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A calm river banked on both sides by tall trees.
Information icon Groton Plantation fronts 24 miles of the Savannah River. Photo by Dan Chapman, USFWS.

What the world used to look like

A vast swath of South Carolina land is now preserved for generations

Estill, South Carolina — The descendants of John Winthrop, founder of the Massachusetts Bay Colony nearly 400 years ago, recently set aside 14,000 acres along the Savannah River that will forever remain undeveloped. It is the largest private conservation easement in South Carolina history.

Its significance, though, goes well beyond the creation of a natural bulwark against overdevelopment and forest loss.

A bevy of private, commercial, nonprofit and government donors, including the National Fish and Wildlife Foundation, cobbled together the $12.2 million deal — with the Winthrop family donating 70 percent of the easement’s cost. Timber harvesting, hunting and fishing will continue on the property, known as Groton Plantation, to the benefit of the local economy. And the 13,868-acre tract of swampy hardwoods and upland pines fills a major hole in an under-construction, 100-mile corridor along the Savannah River. Myriad threatened, endangered and at-risk species, including red-cockaded woodpeckers and gopher tortoises, will find safe haven.

Yet what makes this deal particularly eye-popping is its geographic reach. By protecting private property upstream, and the water that flows from the land into the Savannah River, communities far downstream benefit. The Beaufort-Jasper Water and Sewer Authority, keen to lower water-treatment costs, chipped in more than a half-million dollars for the easement — and it’s 50 miles from Groton. In all, five water utilities have joined the Savannah River Clean Water Fund with the goal of protecting 1.7 million river-buffering acres. Groton Plantation, and a smaller tract nearby, are the fund’s first two successes.

“Most people who live in Beaufort or Bluffton might never visit this part of South Carolina in their lifetime,” said David Bishop, a conservation director with The Nature Conservancy (TNC) in South Carolina who helped cobble the deal together. “But clean water here is a service to them. It takes a lot of forethought to invest upstream in Allendale.”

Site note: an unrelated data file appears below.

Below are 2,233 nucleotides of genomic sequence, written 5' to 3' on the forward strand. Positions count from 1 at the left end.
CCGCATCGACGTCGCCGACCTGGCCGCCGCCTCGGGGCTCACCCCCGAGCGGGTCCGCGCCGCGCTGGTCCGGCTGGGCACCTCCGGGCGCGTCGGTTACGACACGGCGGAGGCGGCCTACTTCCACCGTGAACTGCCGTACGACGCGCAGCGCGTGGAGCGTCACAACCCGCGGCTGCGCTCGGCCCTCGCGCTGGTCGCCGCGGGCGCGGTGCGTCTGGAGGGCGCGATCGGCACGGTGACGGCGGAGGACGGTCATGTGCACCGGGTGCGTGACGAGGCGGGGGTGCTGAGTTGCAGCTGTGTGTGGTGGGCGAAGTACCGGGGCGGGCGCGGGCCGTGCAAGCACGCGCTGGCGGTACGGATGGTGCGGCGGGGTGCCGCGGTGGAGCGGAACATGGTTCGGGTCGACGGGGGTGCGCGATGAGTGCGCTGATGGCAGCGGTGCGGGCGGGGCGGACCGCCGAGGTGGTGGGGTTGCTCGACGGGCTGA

“A gorgeous piece of property”

Cypress tree 'knees' extend out of the swamp
Cypress knees rise from Groton Plantation swamp. Photo by Dan Chapman, USFWS.

Bishop toured the lower half of Groton Plantation one recent sunny afternoon, through the quail and deer “courses,” across the cypress-kneed swamp and along an oak-filled bend in the Savannah River. A bald eagle was spooked from its nest. An alligator splashed from a log into the swamp. A massive turtle slid into the river. The Winthrop family had earlier protected 7,400 of these acres along the Savannah via a conservation easement donated to the Conservancy.

“The family has a long history of conservation,” said Frank Range, a family friend and plantation business manager who joined the tour. “It’s a gorgeous piece of property and the family has taken good care of it over the years.”

John Winthrop left his family’s English country estate, Groton Manor, in 1630 for the New World. En route, he penned his famous “city on the hill” sermon describing a civic and communal ideal for the Massachusetts colonists. Winthrop was elected governor 12 times and served as something of a father figure, moral exemplar and political lodestar for the burgeoning colonial population. His descendants have succeeded in government, science and business.